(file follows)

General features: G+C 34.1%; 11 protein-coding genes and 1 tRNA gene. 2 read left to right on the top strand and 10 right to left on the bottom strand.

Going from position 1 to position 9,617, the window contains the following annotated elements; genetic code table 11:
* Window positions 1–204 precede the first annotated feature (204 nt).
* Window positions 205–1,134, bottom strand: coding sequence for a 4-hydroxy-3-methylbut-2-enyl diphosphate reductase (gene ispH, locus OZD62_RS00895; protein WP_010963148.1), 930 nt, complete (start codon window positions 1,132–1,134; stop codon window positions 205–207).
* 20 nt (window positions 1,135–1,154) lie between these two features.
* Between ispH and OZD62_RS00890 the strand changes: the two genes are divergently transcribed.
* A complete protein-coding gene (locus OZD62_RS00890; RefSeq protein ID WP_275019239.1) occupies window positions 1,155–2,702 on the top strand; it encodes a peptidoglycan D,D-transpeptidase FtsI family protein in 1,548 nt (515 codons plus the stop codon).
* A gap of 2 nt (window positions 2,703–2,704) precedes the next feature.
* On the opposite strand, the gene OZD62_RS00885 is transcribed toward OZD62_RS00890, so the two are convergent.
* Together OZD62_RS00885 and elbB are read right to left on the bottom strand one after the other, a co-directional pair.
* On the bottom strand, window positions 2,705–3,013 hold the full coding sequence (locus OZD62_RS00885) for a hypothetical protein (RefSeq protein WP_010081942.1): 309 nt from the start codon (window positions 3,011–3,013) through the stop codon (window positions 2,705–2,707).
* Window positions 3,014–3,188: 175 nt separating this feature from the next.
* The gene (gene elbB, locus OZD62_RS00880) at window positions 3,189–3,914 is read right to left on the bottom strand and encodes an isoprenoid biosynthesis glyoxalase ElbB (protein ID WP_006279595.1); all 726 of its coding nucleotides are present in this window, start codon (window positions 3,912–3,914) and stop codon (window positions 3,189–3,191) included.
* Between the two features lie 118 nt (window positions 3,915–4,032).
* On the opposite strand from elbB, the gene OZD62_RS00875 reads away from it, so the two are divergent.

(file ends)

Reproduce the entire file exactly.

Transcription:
General features: G+C 34.1%; 11 protein-coding genes and 1 tRNA gene. 2 read left to right on the top strand and 10 right to left on the bottom strand.

Going from position 1 to position 9,617, the window contains the following annotated elements; genetic code table 11:
* Window positions 1–204 precede the first annotated feature (204 nt).
* Window positions 205–1,134, bottom strand: coding sequence for a 4-hydroxy-3-methylbut-2-enyl diphosphate reductase (gene ispH, locus OZD62_RS00895; protein WP_010963148.1), 930 nt, complete (start codon window positions 1,132–1,134; stop codon window positions 205–207).
* 20 nt (window positions 1,135–1,154) lie between these two features.
* Between ispH and OZD62_RS00890 the strand changes: the two genes are divergently transcribed.
* A complete protein-coding gene (locus OZD62_RS00890; RefSeq protein ID WP_275019239.1) occupies window positions 1,155–2,702 on the top strand; it encodes a peptidoglycan D,D-transpeptidase FtsI family protein in 1,548 nt (515 codons plus the stop codon).
* A gap of 2 nt (window positions 2,703–2,704) precedes the next feature.
* On the opposite strand, the gene OZD62_RS00885 is transcribed toward OZD62_RS00890, so the two are convergent.
* Together OZD62_RS00885 and elbB are read right to left on the bottom strand one after the other, a co-directional pair.
* On the bottom strand, window positions 2,705–3,013 hold the full coding sequence (locus OZD62_RS00885) for a hypothetical protein (RefSeq protein WP_010081942.1): 309 nt from the start codon (window positions 3,011–3,013) through the stop codon (window positions 2,705–2,707).
* Window positions 3,014–3,188: 175 nt separating this feature from the next.
* The gene (gene elbB, locus OZD62_RS00880) at window positions 3,189–3,914 is read right to left on the bottom strand and encodes an isoprenoid biosynthesis glyoxalase ElbB (protein ID WP_006279595.1); all 726 of its coding nucleotides are present in this window, start codon (window positions 3,912–3,914) and stop codon (window positions 3,189–3,191) included.
* Between the two features lie 118 nt (window positions 3,915–4,032).
* On the opposite strand from elbB, the gene OZD62_RS00875 reads away from it, so the two are divergent.